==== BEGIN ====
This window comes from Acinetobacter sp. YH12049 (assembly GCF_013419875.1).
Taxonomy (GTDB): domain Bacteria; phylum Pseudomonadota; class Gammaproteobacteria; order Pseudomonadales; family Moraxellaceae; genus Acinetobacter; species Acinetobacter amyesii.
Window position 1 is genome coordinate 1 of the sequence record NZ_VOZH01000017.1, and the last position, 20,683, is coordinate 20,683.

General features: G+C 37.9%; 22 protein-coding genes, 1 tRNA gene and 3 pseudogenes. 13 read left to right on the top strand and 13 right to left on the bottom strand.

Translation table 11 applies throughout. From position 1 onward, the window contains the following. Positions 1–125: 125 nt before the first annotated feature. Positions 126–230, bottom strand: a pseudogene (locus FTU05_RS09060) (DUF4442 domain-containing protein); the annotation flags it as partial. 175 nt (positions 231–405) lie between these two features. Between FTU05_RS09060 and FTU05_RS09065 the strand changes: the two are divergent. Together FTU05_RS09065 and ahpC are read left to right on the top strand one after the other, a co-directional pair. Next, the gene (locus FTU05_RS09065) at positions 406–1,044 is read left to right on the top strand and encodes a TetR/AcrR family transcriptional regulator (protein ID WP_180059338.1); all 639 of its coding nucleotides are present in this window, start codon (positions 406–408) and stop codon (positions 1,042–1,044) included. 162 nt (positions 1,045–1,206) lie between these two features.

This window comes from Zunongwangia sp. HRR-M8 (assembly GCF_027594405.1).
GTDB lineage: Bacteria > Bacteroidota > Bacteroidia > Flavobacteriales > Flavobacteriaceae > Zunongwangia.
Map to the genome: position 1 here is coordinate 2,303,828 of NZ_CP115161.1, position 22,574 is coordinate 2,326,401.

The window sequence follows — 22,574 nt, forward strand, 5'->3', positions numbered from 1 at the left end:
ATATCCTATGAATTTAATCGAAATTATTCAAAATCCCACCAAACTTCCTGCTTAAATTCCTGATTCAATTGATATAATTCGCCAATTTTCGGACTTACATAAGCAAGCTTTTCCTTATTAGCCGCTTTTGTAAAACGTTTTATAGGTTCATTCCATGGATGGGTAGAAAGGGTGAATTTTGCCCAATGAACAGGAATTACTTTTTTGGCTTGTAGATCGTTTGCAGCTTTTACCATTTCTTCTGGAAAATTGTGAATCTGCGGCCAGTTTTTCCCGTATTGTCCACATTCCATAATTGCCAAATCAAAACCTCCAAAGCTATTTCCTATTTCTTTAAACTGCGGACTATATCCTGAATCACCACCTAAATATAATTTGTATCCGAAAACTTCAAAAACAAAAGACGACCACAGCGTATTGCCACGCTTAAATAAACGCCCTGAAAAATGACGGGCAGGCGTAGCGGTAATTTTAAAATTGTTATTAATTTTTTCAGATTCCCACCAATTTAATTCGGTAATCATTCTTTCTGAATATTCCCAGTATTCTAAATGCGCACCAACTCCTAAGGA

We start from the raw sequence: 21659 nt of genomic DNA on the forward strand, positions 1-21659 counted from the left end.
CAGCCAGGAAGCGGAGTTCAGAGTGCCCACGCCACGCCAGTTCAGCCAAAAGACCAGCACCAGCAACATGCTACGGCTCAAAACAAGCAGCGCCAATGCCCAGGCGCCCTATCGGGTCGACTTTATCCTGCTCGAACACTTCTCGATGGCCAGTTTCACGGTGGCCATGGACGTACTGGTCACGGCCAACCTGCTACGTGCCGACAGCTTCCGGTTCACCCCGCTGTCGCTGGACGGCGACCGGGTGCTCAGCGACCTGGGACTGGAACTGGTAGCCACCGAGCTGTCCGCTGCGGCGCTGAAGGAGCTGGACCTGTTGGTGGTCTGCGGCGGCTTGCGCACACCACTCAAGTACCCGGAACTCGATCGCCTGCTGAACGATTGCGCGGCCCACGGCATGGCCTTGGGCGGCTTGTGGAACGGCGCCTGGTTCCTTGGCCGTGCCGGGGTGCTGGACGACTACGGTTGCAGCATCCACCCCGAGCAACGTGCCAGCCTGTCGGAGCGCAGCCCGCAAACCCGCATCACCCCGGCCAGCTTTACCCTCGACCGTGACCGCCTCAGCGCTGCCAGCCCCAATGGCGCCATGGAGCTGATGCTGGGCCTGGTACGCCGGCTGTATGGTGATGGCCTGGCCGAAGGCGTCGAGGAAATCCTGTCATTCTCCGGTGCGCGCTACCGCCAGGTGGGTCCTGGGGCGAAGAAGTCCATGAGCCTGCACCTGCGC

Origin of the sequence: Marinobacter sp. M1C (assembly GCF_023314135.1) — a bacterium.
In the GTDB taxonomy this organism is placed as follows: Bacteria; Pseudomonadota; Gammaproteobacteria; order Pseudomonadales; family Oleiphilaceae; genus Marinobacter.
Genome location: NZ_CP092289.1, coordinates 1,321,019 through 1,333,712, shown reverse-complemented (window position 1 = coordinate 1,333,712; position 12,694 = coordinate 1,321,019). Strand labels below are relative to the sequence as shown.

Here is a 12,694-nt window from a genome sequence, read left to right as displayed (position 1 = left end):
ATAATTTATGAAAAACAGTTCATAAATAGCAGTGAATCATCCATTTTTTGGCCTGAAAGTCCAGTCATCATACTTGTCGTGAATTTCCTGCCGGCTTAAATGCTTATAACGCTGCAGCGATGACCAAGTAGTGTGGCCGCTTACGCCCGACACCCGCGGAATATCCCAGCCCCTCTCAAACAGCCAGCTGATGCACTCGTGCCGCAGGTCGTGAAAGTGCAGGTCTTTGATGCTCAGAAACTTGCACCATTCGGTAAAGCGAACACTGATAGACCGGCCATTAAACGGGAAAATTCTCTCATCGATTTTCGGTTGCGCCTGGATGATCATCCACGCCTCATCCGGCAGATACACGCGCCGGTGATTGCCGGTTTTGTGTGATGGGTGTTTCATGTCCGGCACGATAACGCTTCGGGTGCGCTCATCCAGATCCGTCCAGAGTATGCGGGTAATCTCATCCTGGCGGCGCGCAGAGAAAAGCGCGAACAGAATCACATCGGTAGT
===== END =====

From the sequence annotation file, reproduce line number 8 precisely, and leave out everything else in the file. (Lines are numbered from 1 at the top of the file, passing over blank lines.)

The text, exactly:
Map to the genome: position 1 here is coordinate 2,303,828 of NZ_CP115161.1, position 22,574 is coordinate 2,326,401.